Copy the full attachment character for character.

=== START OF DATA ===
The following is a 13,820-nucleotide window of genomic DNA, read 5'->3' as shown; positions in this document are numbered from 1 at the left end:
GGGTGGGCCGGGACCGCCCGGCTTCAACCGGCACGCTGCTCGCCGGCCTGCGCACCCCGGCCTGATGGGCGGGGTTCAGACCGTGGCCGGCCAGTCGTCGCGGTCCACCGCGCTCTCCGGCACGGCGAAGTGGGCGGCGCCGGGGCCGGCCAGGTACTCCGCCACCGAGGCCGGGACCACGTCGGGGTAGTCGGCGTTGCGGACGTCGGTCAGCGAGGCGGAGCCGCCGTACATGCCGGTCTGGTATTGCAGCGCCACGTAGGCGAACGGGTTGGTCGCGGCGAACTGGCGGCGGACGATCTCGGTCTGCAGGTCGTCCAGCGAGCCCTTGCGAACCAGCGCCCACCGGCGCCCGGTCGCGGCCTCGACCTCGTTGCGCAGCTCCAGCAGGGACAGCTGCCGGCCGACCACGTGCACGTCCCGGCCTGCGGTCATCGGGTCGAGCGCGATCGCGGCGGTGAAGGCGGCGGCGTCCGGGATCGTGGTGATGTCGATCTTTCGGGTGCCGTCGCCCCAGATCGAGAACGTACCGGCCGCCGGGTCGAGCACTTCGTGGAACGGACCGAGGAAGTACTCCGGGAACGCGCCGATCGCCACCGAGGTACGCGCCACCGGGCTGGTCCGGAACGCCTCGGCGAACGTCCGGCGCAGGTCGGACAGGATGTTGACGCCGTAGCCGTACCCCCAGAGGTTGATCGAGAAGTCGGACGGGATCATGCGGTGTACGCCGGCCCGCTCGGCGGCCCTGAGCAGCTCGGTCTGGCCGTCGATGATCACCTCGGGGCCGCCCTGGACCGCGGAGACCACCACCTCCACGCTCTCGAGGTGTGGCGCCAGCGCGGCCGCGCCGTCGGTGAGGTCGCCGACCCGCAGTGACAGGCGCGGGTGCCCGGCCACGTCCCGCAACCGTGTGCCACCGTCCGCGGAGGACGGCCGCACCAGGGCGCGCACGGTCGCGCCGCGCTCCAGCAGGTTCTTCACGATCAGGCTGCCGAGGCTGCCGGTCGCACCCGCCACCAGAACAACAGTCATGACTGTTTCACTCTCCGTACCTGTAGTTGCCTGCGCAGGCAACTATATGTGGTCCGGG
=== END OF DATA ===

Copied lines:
The following is a 13,820-nucleotide window of genomic DNA, read 5'->3' as shown; positions in this document are numbered from 1 at the left end:
GGGTGGGCCGGGACCGCCCGGCTTCAACCGGCACGCTGCTCGCCGGCCTGCGCACCCCGGCCTGATGGGCGGGGTTCAGACCGTGGCCGGCCAGTCGTCGCGGTCCACCGCGCTCTCCGGCACGGCGAAGTGGGCGGCGCCGGGGCCGGCCAGGTACTCCGCCACCGAGGCCGGGACCACGTCGGGGTAGTCGGCGTTGCGGACGTCGGTCAGCGAGGCGGAGCCGCCGTACATGCCGGTCTGGTATTGCAGCGCCACGTAGGCGAACGGGTTGGTCGCGGCGAACTGGCGGCGGACGATCTCGGTCTGCAGGTCGTCCAGCGAGCCCTTGCGAACCAGCGCCCACCGGCGCCCGGTCGCGGCCTCGACCTCGTTGCGCAGCTCCAGCAGGGACAGCTGCCGGCCGACCACGTGCACGTCCCGGCCTGCGGTCATCGGGTCGAGCGCGATCGCGGCGGTGAAGGCGGCGGCGTCCGGGATCGTGGTGATGTCGATCTTTCGGGTGCCGTCGCCCCAGATCGAGAACGTACCGGCCGCCGGGTCGAGCACTTCGTGGAACGGACCGAGGAAGTACTCCGGGAACGCGCCGATCGCCACCGAGGTACGCGCCACCGGGCTGGTCCGGAACGCCTCGGCGAACGTCCGGCGCAGGTCGGACAGGATGTTGACGCCGTAGCCGTACCCCCAGAGGTTGATCGAGAAGTCGGACGGGATCATGCGGTGTACGCCGGCCCGCTCGGCGGCCCTGAGCAGCTCGGTCTGGCCGTCGATGATCACCTCGGGGCCGCCCTGGACCGCGGAGACCACCACCTCCACGCTCTCGAGGTGTGGCGCCAGCGCGGCCGCGCCGTCGGTGAGGTCGCCGACCCGCAGTGACAGGCGCGGGTGCCCGGCCACGTCCCGCAACCGTGTGCCACCGTCCGCGGAGGACGGCCGCACCAGGGCGCGCACGGTCGCGCCGCGCTCCAGCAGGTTCTTCACGATCAGGCTGCCGAGGCTGCCGGTCGCACCCGCCACCAGAACAACAGTCATGACTGTTTCACTCTCCGTACCTGTAGTTGCCTGCGCAGGCAACTATATGTGGTCCGGG